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Highlights from Drupalcamp Asheville

On August 22nd and 23rd, members of the Mediacurrent team attended the 4th annual Drupalcamp Asheville. With over 100 attendees convening at the Crowne Plaza Resort, our team experienced quality sessions, code sprints, and meaningful one-on-one coversations. Below are their highlights of the weekend.

Zack Hawkins

Zack Hawkins The first thing I noticed about Drupal Asheville was the venue. Located in the foothills of the Appalachian mountains, it was not your traditional hotel setting. One of the most useful sessions I went to was 'How not to be a Git'. Here I learned git has an autocorrect setting. By enabling autocorrect, Git will automatically correct your mistyped command. If what you typed could have more than one possible correction, it will error out. The Drupal Speed Clinic session was also really interesting. It covered server side tuning, Drupal modules for speeding up Drupal and front end speed tips. If I had to pick a favorite session, it would have to be Digital Signage with Drupal and Meteor.js. This session focused on using Meteor.js with a Drupal content entry backend. The end result was a fantastic application that took data from Drupal and updated any browser that had the web app loaded in real time. Drupal Camp Asheville had a fantastic venue with great sessions. I plan to head back next year.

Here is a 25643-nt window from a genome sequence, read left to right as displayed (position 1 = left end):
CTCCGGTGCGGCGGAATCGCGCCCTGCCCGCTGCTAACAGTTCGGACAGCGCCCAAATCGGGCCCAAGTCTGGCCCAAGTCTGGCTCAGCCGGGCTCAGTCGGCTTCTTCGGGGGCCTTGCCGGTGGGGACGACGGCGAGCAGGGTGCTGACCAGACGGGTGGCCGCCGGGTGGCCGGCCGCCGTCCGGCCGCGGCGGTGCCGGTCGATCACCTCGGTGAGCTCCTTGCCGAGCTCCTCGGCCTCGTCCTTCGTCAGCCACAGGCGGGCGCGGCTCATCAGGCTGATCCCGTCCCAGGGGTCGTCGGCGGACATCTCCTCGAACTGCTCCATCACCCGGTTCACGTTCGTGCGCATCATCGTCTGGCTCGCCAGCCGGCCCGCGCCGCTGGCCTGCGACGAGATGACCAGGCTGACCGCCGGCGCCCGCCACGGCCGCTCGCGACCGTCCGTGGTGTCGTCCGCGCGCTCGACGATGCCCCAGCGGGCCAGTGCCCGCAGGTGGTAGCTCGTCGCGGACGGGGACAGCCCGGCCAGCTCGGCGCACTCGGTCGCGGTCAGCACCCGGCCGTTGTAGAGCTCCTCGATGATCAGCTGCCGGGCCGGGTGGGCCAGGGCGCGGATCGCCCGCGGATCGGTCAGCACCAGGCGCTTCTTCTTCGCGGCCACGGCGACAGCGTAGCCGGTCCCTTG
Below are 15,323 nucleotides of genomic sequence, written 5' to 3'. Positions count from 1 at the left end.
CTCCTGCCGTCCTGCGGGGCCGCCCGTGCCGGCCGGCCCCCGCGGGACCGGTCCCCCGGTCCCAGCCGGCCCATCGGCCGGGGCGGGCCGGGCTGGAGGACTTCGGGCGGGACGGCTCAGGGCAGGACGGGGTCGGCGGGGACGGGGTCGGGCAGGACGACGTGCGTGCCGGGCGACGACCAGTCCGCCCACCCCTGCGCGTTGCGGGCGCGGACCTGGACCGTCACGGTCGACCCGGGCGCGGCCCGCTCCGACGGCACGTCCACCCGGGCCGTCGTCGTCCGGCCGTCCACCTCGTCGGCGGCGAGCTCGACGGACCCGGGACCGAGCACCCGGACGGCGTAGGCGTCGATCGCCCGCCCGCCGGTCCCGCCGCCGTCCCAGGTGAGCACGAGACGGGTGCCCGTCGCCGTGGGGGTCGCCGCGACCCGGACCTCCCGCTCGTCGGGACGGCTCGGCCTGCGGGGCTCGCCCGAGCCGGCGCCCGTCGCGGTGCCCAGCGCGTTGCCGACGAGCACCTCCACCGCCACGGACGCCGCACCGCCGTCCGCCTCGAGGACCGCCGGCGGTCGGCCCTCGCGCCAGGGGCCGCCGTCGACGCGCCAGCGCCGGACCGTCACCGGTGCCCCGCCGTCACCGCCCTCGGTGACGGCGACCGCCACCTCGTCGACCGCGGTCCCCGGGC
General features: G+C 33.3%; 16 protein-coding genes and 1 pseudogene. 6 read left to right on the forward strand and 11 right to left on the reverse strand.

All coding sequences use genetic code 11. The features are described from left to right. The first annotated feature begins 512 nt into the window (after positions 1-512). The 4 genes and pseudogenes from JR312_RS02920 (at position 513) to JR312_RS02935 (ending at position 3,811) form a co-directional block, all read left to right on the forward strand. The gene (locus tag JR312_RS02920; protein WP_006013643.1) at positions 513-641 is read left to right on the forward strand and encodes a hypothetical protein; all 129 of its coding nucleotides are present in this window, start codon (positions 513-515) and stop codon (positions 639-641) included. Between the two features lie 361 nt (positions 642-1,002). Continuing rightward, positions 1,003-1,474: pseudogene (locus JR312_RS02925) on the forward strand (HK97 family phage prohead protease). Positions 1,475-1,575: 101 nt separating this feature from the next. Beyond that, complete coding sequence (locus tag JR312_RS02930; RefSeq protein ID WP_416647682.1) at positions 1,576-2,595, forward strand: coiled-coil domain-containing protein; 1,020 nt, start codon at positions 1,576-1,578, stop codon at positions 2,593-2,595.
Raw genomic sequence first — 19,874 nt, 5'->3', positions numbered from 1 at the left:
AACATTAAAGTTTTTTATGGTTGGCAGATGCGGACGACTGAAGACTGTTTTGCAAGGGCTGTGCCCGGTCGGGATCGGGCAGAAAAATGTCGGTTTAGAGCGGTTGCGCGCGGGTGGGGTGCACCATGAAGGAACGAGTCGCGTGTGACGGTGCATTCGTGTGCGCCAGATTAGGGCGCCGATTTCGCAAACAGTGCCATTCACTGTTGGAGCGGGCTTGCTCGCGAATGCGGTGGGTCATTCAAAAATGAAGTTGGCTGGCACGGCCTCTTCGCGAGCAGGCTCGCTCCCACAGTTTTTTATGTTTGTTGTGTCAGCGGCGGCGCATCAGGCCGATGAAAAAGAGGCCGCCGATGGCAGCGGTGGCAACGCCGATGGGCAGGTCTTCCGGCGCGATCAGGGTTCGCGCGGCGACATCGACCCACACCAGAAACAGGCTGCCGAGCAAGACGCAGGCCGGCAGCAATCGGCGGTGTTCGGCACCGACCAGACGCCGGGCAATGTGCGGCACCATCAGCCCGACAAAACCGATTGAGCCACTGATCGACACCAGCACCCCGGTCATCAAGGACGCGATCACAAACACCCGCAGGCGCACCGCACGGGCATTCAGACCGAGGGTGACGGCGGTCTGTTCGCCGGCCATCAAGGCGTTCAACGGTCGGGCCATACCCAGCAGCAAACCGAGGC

Derek DeRaps

Derek DeRaps Last weekend marked my first trip to the Asheville camp, and I loved it. For a smallish camp, they put on a nice gig! First and foremost, the sessions! Even at cons, the sessions are hit or miss for me. This time, the three-sessions per hour meant a limited choice of quality sessions. I got something from each one I attended. I saw: How not to be a Git, which had some nuggets for even the most advanced git gurus; Drupal Speed Clinic, which I think I've seen Mike Herschel present before but still learned a few things; Developing with Configuration Management on Drupal 7, which really caught my eye because, I mean, a backport of D8's configuration management? Yes, please! (Note, it seems like more of a novelty module and not ready for prime time unless you are prepared to modify heavily); Digital Signage with Drupal and Meteor.js, which was mandatory because it had javascript in the title; Introduction to PHP Code Sniffer and Friends, which taught me some of the background on codesniffer but didn't resolve my existential crisis around the RIGHT way to apply automated review on my code; and CasperJS and Drupal, which I hadn't planned to attend (it got swapped with Automated Testing in Drupal) but was nonetheless very neat. Finally, I presented Layout Nirvana with Classy Panel Styles at 4p in a stifling room (musta been 90 degrees?? A/C pumped all the cold air into the other, freezing session room). It went well, because the crowd didn't throw ANY rotten fruit! The best part? Stephane (Acquia, d.o scor) was in the audience and reviewed my project application before the presentation was even over! One step closer to being able to create modules, hoorah!